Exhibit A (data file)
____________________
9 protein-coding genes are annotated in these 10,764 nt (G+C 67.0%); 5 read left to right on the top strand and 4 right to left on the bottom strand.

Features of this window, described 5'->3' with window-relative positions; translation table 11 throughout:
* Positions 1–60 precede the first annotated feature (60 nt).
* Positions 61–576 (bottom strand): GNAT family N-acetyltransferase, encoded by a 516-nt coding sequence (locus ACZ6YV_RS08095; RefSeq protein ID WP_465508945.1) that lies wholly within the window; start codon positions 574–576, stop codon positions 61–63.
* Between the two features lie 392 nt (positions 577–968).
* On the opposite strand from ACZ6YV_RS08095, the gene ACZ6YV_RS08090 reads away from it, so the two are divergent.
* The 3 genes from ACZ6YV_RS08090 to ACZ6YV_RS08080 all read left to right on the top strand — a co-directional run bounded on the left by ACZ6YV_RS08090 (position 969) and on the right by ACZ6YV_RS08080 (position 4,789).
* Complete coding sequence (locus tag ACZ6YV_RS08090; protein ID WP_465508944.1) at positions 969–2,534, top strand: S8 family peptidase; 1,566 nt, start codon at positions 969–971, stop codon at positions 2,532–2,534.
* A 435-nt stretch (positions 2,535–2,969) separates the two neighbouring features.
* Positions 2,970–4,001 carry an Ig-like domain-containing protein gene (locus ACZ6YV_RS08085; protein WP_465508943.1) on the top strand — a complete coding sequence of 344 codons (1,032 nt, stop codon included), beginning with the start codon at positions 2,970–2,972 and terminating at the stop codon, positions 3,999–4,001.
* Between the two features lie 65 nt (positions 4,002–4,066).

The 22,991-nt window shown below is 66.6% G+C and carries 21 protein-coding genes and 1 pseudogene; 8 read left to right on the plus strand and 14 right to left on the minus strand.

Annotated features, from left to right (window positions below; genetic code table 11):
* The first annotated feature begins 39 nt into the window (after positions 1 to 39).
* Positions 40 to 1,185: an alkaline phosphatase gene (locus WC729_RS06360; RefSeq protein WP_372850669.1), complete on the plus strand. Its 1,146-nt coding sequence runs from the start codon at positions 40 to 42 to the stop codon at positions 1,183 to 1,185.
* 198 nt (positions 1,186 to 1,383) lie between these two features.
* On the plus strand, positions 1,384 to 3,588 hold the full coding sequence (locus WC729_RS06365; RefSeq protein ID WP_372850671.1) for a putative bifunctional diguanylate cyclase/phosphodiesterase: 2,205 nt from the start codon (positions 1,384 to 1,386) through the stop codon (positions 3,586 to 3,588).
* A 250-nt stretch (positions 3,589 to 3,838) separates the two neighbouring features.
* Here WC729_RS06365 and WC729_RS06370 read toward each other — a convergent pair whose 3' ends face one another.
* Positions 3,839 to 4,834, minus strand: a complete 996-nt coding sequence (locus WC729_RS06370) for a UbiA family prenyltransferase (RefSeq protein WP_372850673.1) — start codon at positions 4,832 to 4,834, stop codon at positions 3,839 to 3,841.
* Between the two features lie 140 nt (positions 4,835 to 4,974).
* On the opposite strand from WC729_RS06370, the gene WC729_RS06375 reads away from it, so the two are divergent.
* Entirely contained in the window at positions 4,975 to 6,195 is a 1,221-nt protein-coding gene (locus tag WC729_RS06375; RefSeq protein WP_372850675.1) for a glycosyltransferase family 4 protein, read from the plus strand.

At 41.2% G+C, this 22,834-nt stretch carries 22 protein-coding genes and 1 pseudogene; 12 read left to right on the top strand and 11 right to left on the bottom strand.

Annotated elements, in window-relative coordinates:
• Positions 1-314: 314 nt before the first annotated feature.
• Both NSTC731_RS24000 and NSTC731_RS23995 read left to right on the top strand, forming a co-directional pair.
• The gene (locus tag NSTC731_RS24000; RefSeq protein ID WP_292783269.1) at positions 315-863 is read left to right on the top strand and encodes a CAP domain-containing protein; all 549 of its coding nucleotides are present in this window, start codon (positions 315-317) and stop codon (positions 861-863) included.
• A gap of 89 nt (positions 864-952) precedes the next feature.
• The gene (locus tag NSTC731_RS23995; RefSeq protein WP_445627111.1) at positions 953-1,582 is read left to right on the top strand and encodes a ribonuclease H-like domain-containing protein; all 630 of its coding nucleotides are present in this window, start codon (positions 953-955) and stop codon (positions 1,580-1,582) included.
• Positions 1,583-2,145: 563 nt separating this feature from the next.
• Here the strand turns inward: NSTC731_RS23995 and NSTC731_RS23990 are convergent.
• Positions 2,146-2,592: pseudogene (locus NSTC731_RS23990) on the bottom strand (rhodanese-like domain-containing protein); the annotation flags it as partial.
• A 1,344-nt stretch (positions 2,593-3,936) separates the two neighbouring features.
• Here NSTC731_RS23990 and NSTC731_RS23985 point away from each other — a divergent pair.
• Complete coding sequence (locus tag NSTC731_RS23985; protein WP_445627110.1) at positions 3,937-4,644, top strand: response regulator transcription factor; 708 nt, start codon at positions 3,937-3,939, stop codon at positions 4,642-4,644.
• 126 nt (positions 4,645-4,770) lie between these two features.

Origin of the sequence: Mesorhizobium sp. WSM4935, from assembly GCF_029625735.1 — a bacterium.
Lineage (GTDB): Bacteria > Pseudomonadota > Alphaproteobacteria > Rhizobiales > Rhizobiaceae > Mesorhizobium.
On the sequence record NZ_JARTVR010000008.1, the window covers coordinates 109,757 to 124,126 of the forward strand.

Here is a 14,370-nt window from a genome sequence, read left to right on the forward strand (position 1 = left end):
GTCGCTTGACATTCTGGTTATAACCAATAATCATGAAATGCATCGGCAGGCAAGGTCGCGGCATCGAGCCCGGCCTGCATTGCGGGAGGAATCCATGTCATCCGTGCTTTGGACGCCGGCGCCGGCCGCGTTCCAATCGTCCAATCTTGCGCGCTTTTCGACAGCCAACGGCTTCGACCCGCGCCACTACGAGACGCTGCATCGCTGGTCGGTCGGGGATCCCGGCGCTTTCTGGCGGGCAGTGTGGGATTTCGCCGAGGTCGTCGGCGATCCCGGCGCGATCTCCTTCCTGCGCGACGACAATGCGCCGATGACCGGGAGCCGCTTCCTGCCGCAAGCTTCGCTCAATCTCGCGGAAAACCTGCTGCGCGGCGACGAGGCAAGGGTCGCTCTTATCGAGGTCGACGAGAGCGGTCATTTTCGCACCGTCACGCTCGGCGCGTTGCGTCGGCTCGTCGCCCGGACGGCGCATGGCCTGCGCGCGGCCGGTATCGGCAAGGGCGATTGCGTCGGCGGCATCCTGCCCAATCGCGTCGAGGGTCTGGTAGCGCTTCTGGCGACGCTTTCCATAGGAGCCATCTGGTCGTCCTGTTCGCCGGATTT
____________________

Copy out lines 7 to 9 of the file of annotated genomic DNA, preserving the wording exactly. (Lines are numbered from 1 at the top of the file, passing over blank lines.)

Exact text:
* The 3 genes from ACZ6YV_RS08090 to ACZ6YV_RS08080 all read left to right on the top strand — a co-directional run bounded on the left by ACZ6YV_RS08090 (position 969) and on the right by ACZ6YV_RS08080 (position 4,789).
* Complete coding sequence (locus tag ACZ6YV_RS08090; protein ID WP_465508944.1) at positions 969–2,534, top strand: S8 family peptidase; 1,566 nt, start codon at positions 969–971, stop codon at positions 2,532–2,534.
* A 435-nt stretch (positions 2,535–2,969) separates the two neighbouring features.